Greater acidification in summer threatens Arctic Ocean

Over the past 200 years, our planet’s oceans have absorbed more than a quarter of all anthropogenic carbon dioxide from the atmosphere. As a result, their acidity has increased by nearly 30 percent since the beginning of the Industrial Revolution. In this regard, the water’s pH value isn’t constant; it varies both seasonally and regionally. The lowest values naturally occur in winter. 

But that could soon change, since they could be shifted to the summer by climate change, as an international team including experts from the Alfred Wegener Institute recently demonstrated. If this comes to pass, it could have far-reaching consequences for life in the ocean, as they report in the journal Nature.

The biological activity of marine organisms normally reaches its zenith in summer, as the season is normally characterized by optimal conditions for survival, finding food and reproducing. 

However, climate change is now threatening this status quo by shifting the point at which the pH values are lowest from winter to summer, as experts from the Alfred Wegener Institute, Helmholtz Centre for Polar and Marine Research (AWI) and France’s Laboratory for Sciences of Climate and Environment (LSCE, part of the CEA); LOCEAN – Laboratory of Oceanography and Climatology; and Institute Pierre-Simon Laplace (IPSL) recently determined. 

In a new study, they conclude that summer acidification could intensify by up to 25 percent by the end of the century. Some organisms living in the Arctic Ocean would be severely affected by this change, reducing their ability to cope with more intensive summertime warming.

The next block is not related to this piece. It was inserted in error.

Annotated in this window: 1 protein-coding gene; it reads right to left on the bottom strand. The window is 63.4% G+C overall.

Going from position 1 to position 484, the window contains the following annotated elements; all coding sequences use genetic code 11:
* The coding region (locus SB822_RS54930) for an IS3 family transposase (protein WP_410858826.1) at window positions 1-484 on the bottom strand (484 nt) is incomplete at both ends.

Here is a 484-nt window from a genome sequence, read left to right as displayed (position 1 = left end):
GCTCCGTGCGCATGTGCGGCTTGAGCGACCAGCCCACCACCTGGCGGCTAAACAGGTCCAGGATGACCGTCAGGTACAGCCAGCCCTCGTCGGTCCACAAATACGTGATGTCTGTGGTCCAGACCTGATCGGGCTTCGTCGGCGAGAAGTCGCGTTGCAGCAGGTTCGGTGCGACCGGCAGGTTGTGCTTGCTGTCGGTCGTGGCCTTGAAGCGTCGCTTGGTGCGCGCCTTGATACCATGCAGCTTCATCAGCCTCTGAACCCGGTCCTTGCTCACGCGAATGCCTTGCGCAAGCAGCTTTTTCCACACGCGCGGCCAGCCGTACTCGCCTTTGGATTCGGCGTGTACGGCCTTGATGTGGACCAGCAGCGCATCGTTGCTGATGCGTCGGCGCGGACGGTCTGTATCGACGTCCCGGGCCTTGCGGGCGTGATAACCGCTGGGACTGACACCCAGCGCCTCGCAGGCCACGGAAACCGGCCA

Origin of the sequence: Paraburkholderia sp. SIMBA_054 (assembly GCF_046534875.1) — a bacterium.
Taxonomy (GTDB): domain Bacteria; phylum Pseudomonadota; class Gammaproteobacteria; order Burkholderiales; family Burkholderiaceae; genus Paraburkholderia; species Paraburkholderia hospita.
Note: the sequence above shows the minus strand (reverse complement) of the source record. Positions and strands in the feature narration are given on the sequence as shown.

This seasonal shift is due to the more intense rise in CO2 in warmer water. In summer, atmospheric temperatures rise in the Arctic, more sea ice melts, and the surface water grows warmer. This warming process becomes so intense that the acidification of the seawater increases much more rapidly and can no longer be compensated for by the photosynthesis of marine algae. 

“These new findings spell trouble for some types of Arctic fish, like the polar cod, which are already threatened by climate change,” says co-author Hans-Otto Pörtner, a biologist and climate researcher at the AWI. “The projected high temperatures will push Arctic fauna to their thermal limits or even beyond, particularly with regard to life stages in which they’re more fragile.” 

First author James Orr from the LSCE and IPSL adds: “Who would have thought that climate change could shift the time of maximum acidification by six months, when studies on seasonal biological rhythms only projected shifts of up to roughly a month?” 

“The fascinating thing about this study is the fact that the chemical winters will actually become chemical summers,” says Lester Kwiatkowski, a co-author from LOCEAN and the IPSL.

In their study, the experts analyzed simulations of 27 Earth system models and prepared future climate scenarios. While doing so, for the first time they assessed the potential for seasonal shifts in acidification, including all related variables. 

Why? Because the degree of acidification isn’t determined by just one factor; it’s a complex interplay of physical and biological processes, influenced by the more intense warming of surface water in summer. These changes were more pronounced in scenarios with moderate and high greenhouse-gas emissions and were far milder in those with lower emissions. In the researchers’ eyes, this represents a glimmer of hope that key elements of the Arctic Ocean’s ecosystem can be preserved if mean global warming can be kept below 2°C.

Photo credit: Flemming Dahlke. A school of polar cod in the laboratory tank.

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